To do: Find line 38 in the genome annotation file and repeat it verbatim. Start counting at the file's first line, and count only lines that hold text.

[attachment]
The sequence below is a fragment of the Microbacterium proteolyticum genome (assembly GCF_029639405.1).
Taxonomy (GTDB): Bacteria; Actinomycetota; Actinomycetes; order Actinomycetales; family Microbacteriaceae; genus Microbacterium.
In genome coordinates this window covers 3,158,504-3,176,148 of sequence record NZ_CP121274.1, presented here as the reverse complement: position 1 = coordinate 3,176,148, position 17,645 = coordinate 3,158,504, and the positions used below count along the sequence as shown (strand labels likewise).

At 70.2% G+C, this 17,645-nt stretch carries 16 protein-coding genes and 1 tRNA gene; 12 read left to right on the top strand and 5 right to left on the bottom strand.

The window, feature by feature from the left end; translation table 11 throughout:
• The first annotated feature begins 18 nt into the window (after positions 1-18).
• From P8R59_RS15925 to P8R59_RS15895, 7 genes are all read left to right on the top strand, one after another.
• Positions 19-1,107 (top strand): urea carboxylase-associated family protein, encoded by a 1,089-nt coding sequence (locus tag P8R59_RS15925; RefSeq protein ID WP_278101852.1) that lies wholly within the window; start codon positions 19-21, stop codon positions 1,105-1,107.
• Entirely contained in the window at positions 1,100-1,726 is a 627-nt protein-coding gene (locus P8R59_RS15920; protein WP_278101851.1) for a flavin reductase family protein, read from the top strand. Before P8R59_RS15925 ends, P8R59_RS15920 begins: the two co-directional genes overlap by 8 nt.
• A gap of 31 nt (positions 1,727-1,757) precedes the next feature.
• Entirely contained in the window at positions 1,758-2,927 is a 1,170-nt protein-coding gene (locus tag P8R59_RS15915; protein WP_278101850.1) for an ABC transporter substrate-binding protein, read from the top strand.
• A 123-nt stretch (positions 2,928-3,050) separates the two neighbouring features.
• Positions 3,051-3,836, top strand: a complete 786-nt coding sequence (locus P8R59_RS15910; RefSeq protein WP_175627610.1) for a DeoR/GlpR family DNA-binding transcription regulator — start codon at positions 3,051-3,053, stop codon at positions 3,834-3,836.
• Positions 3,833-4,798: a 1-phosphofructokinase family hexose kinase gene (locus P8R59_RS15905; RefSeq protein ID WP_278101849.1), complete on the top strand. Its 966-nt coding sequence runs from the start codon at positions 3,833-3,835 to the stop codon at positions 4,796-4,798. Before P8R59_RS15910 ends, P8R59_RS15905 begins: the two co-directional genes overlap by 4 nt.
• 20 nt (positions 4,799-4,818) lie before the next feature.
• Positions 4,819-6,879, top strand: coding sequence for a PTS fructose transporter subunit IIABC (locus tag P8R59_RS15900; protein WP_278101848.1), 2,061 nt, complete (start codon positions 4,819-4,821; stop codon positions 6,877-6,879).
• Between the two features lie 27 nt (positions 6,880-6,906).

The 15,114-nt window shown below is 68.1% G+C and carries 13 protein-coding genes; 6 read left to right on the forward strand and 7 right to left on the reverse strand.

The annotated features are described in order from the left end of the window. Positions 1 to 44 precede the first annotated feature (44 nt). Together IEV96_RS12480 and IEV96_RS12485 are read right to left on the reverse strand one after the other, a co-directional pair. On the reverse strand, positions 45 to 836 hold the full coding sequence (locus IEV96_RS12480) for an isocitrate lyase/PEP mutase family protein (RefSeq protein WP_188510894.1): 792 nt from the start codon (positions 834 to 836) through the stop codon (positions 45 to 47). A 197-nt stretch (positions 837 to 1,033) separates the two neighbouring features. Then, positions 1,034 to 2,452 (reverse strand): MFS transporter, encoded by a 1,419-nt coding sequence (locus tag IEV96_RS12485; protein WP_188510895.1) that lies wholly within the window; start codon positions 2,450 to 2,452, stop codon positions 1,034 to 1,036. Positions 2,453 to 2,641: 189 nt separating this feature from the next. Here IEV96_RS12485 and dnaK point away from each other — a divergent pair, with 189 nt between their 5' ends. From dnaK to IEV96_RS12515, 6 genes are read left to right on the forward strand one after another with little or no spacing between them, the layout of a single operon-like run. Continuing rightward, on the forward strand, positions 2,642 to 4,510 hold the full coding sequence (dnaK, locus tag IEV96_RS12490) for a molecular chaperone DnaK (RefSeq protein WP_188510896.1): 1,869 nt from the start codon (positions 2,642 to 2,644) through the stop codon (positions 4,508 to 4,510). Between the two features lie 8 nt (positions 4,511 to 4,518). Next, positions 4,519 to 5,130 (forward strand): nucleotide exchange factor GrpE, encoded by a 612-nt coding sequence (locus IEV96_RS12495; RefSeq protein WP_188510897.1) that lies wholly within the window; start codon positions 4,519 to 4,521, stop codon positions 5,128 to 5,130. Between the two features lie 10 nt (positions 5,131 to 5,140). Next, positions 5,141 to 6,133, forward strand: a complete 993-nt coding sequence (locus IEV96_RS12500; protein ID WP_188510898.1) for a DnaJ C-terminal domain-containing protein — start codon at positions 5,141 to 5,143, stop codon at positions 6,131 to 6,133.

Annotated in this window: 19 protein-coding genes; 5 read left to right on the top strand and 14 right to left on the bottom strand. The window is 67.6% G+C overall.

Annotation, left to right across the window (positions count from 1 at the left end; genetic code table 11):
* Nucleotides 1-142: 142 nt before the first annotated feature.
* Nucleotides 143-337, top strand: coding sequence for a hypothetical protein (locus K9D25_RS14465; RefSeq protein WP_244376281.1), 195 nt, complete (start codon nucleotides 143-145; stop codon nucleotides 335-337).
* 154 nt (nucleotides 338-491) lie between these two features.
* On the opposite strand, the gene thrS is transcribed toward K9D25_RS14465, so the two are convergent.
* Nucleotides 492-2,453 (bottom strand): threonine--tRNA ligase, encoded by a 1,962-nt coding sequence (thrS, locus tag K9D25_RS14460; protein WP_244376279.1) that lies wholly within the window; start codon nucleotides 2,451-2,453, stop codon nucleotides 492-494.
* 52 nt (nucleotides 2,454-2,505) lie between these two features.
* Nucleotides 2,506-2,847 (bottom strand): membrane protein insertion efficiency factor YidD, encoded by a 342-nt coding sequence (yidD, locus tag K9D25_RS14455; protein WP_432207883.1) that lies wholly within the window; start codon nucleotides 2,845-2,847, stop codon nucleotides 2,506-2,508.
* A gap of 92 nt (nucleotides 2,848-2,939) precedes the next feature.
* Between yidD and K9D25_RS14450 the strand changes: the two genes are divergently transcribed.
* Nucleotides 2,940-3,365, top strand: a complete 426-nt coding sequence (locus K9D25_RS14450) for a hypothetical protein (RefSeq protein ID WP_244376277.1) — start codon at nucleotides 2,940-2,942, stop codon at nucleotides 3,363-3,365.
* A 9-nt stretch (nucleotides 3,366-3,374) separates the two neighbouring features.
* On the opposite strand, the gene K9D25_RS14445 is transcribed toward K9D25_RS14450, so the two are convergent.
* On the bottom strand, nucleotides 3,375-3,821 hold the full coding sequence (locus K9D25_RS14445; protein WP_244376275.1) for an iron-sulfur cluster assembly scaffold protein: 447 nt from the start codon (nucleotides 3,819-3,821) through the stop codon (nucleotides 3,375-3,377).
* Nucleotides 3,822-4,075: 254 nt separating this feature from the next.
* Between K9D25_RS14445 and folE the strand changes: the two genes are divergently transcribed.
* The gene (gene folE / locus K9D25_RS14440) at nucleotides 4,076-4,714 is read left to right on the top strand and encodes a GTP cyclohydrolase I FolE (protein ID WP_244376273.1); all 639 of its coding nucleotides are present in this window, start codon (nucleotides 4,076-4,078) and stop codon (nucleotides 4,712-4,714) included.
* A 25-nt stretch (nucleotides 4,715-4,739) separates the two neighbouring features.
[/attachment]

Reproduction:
* A 25-nt stretch (nucleotides 4,715-4,739) separates the two neighbouring features.